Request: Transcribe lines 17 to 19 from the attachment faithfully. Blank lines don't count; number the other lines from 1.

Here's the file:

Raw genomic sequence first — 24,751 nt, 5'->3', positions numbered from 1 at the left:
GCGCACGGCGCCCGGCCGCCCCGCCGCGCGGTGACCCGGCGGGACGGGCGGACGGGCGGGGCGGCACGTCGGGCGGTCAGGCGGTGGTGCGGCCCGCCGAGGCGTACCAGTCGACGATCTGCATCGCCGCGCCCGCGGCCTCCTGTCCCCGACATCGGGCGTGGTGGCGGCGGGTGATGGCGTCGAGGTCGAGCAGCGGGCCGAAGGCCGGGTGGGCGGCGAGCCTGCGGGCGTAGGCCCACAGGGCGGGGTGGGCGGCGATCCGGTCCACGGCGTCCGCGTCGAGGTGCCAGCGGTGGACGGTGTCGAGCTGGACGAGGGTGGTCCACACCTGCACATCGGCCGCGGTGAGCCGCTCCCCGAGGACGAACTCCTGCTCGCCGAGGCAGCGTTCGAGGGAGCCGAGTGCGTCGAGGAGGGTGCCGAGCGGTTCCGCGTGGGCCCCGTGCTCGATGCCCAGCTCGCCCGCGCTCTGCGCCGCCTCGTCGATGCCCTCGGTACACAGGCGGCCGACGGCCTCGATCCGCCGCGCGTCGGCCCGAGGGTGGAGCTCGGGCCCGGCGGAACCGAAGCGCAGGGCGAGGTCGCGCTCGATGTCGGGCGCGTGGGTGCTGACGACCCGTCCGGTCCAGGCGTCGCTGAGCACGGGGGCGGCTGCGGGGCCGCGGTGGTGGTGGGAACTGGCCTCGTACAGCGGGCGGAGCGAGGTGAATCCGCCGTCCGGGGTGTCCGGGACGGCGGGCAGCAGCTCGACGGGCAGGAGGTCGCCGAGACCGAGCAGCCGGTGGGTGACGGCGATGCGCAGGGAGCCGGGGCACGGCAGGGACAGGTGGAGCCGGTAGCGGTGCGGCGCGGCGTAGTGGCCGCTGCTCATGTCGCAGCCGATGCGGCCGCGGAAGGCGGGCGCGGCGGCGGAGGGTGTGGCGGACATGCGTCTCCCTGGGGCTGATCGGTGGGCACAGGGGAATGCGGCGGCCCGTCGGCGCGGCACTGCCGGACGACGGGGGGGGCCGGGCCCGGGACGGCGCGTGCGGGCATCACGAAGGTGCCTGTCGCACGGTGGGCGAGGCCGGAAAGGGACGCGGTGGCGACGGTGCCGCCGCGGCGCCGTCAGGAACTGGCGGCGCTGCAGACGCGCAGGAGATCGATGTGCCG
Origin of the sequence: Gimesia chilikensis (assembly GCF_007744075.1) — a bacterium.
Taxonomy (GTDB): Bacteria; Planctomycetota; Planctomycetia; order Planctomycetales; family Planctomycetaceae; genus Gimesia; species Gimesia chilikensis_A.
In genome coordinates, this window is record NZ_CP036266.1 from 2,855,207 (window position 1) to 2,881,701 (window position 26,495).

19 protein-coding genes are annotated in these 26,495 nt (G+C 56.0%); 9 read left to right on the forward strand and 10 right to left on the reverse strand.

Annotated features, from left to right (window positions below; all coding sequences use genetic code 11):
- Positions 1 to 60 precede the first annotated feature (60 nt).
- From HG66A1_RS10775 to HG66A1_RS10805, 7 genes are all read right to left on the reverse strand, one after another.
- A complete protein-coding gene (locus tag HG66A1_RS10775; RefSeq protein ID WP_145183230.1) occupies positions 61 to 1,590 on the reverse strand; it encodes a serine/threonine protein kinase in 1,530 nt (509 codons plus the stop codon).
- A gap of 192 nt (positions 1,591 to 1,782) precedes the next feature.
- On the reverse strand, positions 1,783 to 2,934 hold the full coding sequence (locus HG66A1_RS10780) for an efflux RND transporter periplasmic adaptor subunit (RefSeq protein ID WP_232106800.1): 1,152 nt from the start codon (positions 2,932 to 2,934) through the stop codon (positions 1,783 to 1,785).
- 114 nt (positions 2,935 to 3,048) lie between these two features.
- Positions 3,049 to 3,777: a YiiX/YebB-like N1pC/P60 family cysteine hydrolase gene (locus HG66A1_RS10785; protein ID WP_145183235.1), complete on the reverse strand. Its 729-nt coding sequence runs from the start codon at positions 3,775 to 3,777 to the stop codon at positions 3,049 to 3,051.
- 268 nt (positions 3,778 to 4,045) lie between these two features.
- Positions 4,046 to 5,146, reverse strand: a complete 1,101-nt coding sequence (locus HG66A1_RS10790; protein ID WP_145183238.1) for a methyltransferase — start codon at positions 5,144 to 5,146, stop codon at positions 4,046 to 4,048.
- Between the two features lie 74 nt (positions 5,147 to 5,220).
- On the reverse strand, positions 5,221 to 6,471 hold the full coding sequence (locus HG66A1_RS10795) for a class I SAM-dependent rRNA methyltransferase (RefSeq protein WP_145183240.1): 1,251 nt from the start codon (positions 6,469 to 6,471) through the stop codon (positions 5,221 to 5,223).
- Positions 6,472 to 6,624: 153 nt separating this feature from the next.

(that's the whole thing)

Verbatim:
- Between the two features lie 74 nt (positions 5,147 to 5,220).
- On the reverse strand, positions 5,221 to 6,471 hold the full coding sequence (locus HG66A1_RS10795) for a class I SAM-dependent rRNA methyltransferase (RefSeq protein WP_145183240.1): 1,251 nt from the start codon (positions 6,469 to 6,471) through the stop codon (positions 5,221 to 5,223).
- Positions 6,472 to 6,624: 153 nt separating this feature from the next.